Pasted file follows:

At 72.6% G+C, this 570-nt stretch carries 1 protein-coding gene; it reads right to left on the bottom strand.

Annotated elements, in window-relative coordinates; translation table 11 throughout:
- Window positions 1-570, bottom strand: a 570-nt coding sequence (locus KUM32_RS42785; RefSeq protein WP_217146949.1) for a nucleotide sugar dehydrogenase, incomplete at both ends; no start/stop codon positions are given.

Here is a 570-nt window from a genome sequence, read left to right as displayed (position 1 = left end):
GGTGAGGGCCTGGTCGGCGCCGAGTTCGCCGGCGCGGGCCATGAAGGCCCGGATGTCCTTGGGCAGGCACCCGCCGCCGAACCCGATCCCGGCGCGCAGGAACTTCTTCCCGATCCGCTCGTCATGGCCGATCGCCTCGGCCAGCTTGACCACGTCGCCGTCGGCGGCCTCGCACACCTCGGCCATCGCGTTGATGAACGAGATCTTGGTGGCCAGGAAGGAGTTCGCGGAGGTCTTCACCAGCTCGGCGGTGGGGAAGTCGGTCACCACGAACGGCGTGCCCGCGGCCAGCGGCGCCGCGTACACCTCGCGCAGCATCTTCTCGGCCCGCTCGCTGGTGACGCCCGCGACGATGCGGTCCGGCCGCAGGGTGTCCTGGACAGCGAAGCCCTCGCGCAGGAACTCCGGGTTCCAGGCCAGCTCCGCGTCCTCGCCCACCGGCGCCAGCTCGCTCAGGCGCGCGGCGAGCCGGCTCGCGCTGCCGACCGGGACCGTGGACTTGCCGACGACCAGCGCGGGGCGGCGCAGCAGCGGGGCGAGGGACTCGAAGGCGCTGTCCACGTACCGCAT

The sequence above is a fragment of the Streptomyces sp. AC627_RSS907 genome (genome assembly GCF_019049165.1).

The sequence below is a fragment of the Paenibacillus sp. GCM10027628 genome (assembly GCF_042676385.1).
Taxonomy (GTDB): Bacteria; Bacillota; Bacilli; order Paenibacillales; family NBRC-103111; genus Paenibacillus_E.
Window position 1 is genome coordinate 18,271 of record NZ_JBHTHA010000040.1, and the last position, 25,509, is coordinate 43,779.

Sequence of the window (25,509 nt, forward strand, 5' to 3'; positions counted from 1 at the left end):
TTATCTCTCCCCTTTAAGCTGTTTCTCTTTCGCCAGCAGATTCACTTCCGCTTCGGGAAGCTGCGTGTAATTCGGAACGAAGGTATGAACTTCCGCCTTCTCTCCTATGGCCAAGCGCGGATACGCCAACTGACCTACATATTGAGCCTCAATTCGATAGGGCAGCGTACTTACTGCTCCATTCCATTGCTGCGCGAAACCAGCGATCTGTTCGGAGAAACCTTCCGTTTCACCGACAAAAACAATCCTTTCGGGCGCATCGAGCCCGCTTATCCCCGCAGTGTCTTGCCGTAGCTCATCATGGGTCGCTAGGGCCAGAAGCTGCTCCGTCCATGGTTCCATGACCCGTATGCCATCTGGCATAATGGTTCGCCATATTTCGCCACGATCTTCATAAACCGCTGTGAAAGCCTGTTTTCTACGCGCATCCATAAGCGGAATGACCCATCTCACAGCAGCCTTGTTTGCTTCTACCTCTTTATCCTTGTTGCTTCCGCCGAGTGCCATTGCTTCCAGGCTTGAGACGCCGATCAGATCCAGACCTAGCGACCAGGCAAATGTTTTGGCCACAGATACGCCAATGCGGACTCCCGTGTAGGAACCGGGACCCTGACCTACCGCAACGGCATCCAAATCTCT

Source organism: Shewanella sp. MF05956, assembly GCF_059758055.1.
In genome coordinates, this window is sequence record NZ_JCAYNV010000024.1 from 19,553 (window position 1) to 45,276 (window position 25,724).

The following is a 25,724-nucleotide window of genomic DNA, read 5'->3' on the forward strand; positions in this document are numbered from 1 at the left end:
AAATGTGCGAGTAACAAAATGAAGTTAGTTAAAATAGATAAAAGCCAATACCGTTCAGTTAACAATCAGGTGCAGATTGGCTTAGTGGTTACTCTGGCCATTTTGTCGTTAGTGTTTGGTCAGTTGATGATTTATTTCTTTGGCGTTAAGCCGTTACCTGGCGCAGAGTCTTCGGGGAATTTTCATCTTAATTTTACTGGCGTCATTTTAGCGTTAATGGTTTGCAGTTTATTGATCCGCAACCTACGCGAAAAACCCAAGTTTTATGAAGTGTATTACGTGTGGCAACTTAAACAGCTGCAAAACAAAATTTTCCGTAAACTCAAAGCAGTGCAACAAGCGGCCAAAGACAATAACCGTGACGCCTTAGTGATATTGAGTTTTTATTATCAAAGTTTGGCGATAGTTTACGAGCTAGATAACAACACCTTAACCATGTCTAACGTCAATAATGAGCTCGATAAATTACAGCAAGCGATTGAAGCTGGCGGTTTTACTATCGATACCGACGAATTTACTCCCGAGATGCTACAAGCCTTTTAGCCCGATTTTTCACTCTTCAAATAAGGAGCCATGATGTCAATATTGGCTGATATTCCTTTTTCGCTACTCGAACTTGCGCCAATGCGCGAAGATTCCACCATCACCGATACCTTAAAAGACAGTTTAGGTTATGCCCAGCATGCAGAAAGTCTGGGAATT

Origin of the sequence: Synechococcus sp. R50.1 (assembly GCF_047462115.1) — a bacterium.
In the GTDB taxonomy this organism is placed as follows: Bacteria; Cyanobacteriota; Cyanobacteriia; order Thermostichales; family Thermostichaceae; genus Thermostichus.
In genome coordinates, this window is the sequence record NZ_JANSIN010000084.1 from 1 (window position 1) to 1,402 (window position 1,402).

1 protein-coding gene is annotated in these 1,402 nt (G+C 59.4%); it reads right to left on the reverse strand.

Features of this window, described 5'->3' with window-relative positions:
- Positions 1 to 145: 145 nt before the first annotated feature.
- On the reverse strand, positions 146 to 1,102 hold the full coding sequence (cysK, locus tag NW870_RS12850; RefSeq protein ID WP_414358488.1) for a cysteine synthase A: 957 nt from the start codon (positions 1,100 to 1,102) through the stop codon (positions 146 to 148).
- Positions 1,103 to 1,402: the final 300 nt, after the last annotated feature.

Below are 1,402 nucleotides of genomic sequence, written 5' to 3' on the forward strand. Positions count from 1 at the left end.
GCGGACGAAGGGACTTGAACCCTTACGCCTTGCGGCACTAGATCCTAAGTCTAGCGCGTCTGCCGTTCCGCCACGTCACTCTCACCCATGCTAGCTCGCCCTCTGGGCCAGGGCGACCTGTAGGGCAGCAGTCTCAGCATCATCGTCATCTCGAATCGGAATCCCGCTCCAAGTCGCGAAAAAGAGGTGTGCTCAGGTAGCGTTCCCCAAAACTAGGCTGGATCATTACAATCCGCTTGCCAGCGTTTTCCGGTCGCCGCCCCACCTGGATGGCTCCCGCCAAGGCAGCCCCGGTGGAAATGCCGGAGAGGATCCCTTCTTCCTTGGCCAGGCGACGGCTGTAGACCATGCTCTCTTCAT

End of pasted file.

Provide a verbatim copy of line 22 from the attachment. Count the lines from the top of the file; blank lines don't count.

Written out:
- On the reverse strand, positions 146 to 1,102 hold the full coding sequence (cysK, locus tag NW870_RS12850; RefSeq protein ID WP_414358488.1) for a cysteine synthase A: 957 nt from the start codon (positions 1,100 to 1,102) through the stop codon (positions 146 to 148).